The day to day seems mundane, but I’ve tried to capture a few more energetic moments. The hustle in between classes on an enormous campus, paired with a beautiful sunset that gave shadows to a building. Although these moments, in the grand scheme of things, have almost no significance, I feel like by capturing them I’ve given them some significance.
A large part of my day to day life is feeling a mix of guilt and stress.
Guilt over the fact that my parents help me pay for college, and stress over debt, grades, expectations, etc.
College is so full of expectations, it seems that older generations do not necessarily give enough credit to this.
(Warning, here is a long text post!)
First, we’re supposed to decide on majors. These majors, in theory, will affect the rest of our lives. Science says this isn’t really the greatest idea. The human brain doesn’t even fully develop until around the age of 25, and by then I should be graduated and heading into graduate school! Apparently, though, I should be deciding on my major now. Now, dammit! You have to decide what you want to do with your life now, otherwise you’ll be social pariah who didn’t go to college and make rash decisions like the rest of us!
Second, we’re saddling thousands of dollars in debt! Even with scholarships, it’s almost impossible to afford college. Now, I made the decision (mistake?) to attend a private school in Switzerland for the first two years of my college career. I learned a lot of things, both about myself and about what I want to do, but was it worth $30,000 of personal debt? I’m not sure yet, but I have to hope so. I don’t really have a choice. Schools have more and more applicants, with more and more scholarships- usually what a university does is thin out the dollar amount of the scholarships and work study to provide more scholarships and work study. Yes, I’m getting scholarships! Woo! In a metaphor, though, I’m getting a crumb of what used to be a pie. It’s a drop in the Mariana Trench-deep of buckets. Student loans right now total upwards of $500 BILLION dollars. Here, let’s type out those zeros. 50,000,000,000.00…phew. I’m a member of one of the largest debt-holding groups after home owners! WOO! (Oh, wait…that’s a bad thing).
Third, college students have expectations that we’ll goof off, and still manage to be alright. Most people have this idea that the average college student engages in partying behavior, hooking up, and is generally being super social, right? Because, dude, right now is, like, totally the time to do that, right? False. Honestly, as an introvert, I can’t handle your social expectations. Lo siento, mi dispiache, my apologies, but you can’t expect me to keep good grades, my sanity, and a social life, all while sleeping.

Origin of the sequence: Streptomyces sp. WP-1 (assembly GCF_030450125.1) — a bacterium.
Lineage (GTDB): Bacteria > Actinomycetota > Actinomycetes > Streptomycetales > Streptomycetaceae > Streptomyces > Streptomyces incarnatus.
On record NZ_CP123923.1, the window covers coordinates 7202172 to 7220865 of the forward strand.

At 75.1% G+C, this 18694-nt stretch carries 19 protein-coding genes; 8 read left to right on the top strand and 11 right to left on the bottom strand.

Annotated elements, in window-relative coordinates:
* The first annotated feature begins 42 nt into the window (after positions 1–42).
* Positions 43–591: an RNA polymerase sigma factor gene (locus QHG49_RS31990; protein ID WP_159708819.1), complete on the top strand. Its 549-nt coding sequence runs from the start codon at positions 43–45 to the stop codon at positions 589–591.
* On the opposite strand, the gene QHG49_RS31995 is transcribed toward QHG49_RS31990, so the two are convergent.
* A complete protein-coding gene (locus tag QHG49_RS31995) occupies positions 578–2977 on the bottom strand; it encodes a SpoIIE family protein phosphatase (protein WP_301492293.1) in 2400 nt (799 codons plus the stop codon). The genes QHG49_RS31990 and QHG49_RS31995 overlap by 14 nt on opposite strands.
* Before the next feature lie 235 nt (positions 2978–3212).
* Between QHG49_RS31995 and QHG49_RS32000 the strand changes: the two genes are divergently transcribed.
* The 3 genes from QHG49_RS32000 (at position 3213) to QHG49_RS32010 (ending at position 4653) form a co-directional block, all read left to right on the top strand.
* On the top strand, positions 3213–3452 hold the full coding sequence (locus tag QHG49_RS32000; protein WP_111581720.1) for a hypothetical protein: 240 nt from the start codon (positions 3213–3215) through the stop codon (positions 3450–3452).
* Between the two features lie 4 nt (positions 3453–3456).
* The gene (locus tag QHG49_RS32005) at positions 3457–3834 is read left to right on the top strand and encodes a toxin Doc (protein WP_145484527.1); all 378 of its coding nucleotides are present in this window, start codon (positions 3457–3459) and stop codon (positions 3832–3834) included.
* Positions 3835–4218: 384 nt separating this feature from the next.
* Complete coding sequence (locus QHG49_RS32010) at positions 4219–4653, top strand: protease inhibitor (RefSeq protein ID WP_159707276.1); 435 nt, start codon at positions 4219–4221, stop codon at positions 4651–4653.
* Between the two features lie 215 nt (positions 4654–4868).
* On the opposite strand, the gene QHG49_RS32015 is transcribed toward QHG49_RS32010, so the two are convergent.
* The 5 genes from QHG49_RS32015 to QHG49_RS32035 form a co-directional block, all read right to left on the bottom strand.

Fourth, we’ve got real-world concerns. Will I get a job? Will I get into grad school? Will I be able to pay off my loans without defaulting, ruining my credit score, and essentially becoming a street urchin who can’t buy a car/house/anything? Will I disappoint my parents? Am I eating healthy enough? Where am I going to live next year?
Fifth, we’ve got young-people concerns. Did I fail my Spanish exam? Does that hot guy from the coffee place like me? Do I have food in my teeth? Am I skinny enough? Did I go to the gym enough this week? Does my roommate think I’m strange? Did that really weird girl in the hall clean her hair out of the drain in the bathroom? Do I have enough printing credit for this assignment? Do I want to go to that party? Did I wash my sheets?
College students now (and in the past), do not have it so easy. Alright, so I’m not paying rent, I don’t have to commute, and I don’t pay for cable, but I do have a whole legitimate list of concerns and worries. Sometimes, the future is scary. Sometimes, the now is scary.
Speaking of the now, I’ve got some Latina feminist reading to do. Adios!